What everyone was expecting was a cross between the endless environments of EVE and the variety of World of Warcraft, or something – it’s kind of hard to tell what people were expecting from No Man’s Sky.

Promises of everything under the sun didn’t help and, when the game finally arrived, its world seemed rather sterile and blah compared to the rosey forecasts for what it was planned to be.

Of course, like any good developer, Hello Games promised to address these myriad issues in the future with an update to the game. In the meantime No Man’s Sky went on to become a disappointment and received a lukewarm appraisal from critics. Now it exists as a case study for why devs should be careful about hype.

But the team looks set to change all of that with the update No Man’s Sky NEXT that brings a ton of much-wanted and needed changes to the core game released two years ago.

The most noticeable thing No Man’s Sky NEXT brings to the stage is an impressive coat of graphical fidelity. With some of the sharpest images we’ve ever seen in No Mans’ Sky it looks like Hello Games has learned how to take full advantage of Microsoft’s Xbox One X’s ability to churn out high-res polygons. Though the game struggles at times to maintain its framerate there really aren’t many complaints about the graphics. One thing that players may find particularly jarring – and requires some explanation from Hello Games – are the cloud textures used for the atmosphere above you.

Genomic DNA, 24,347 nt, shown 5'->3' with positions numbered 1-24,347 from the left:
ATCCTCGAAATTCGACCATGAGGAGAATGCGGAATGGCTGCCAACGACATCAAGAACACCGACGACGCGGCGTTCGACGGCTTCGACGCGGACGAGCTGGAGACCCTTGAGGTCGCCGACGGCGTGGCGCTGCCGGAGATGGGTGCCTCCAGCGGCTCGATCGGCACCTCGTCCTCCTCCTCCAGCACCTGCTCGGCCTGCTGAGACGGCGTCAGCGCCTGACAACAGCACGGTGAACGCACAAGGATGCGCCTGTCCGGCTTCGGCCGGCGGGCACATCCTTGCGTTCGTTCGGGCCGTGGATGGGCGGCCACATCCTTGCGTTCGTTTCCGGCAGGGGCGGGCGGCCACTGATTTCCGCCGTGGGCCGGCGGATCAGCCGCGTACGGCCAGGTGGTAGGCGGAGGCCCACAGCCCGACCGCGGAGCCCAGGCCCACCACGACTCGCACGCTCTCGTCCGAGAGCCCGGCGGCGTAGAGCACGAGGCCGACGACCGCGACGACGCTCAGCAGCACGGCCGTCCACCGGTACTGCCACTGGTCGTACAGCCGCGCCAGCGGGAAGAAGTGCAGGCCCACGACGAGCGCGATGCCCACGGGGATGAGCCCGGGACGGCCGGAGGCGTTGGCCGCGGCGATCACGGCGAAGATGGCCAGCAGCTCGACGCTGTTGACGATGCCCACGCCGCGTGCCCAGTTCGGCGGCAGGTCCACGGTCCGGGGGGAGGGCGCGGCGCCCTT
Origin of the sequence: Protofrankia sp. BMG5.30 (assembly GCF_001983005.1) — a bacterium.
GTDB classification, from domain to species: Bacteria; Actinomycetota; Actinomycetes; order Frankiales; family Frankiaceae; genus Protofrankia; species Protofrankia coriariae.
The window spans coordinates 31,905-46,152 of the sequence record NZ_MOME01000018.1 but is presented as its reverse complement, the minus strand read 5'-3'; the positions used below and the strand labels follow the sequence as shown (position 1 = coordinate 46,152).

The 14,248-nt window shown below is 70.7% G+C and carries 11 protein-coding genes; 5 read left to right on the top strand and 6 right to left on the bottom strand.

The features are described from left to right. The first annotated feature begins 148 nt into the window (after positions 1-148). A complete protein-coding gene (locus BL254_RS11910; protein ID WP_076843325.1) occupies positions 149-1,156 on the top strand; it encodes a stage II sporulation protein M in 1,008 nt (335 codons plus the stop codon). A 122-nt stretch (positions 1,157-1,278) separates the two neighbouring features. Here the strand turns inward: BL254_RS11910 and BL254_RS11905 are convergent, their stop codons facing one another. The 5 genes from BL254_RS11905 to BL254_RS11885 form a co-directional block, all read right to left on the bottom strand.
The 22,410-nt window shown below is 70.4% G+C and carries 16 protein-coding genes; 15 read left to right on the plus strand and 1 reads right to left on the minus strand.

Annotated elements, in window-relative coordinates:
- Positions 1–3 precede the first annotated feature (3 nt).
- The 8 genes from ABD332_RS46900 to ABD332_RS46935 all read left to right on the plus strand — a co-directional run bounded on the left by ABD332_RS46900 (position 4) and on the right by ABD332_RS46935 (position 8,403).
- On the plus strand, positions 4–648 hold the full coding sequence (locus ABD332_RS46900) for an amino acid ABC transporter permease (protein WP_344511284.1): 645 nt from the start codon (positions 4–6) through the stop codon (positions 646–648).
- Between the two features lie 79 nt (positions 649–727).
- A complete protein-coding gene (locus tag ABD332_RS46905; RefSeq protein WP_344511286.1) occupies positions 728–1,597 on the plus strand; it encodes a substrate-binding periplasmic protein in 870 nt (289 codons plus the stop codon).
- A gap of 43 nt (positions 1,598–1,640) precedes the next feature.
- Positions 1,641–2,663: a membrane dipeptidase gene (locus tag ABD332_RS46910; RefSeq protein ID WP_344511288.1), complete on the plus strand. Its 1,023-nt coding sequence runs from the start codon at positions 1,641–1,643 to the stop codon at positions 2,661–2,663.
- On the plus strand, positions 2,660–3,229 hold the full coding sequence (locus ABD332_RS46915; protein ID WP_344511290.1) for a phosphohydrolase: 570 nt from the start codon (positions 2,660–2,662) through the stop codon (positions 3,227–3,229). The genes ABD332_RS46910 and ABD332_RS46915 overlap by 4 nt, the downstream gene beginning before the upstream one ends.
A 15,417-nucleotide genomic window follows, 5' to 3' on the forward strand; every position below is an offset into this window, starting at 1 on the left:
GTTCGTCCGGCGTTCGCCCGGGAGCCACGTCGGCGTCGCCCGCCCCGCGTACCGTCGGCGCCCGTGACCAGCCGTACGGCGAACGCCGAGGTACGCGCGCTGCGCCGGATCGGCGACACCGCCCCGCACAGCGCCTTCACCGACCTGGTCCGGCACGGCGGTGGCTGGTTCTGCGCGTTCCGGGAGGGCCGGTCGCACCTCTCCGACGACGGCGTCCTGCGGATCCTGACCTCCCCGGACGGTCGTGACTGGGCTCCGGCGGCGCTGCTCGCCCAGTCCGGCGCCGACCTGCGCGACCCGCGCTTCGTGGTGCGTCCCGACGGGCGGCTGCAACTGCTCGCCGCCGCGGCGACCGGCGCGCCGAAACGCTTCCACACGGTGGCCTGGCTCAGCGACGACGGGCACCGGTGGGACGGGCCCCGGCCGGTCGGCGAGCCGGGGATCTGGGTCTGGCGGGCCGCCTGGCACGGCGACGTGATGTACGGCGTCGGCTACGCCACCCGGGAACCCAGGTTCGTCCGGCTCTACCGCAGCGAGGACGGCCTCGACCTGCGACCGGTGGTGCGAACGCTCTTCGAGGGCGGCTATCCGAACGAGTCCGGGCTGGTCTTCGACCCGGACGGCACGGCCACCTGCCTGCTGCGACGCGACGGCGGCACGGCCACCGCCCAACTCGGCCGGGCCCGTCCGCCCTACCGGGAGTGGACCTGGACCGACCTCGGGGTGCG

1996 called and the Nintendo 64 would like its cloud textures back, thank you very much. It is all the more apparent when you notice how crisp everything else is around you. There’s some clipping issues that crop up too when objects are far off in the distance but that’s pretty much to be expected for games of this size. There is a lot going on but the game tends to handle it all quite well and you really have to pay attention to notice the seams.

Overall, No Man’s Sky NEXT is what you would want out of an Xbox outing for No Man’s Sky but it may not be what you were expecting. Again, the game has stumbled more than once on its gallop out of the gate and, though NEXT never falls flat on its face, it still offers a variably uneven experience that doesn’t give a gamer a reason to purchase it if they don’t already own it for another system.

One thing in its favor is that Hello Games has demonstrated its willingness to update and tweak the game even this long after its release. That means that something that is a problem now could potentially disappear tomorrow and that’s an awesome feeling and a benefit of modern gaming.

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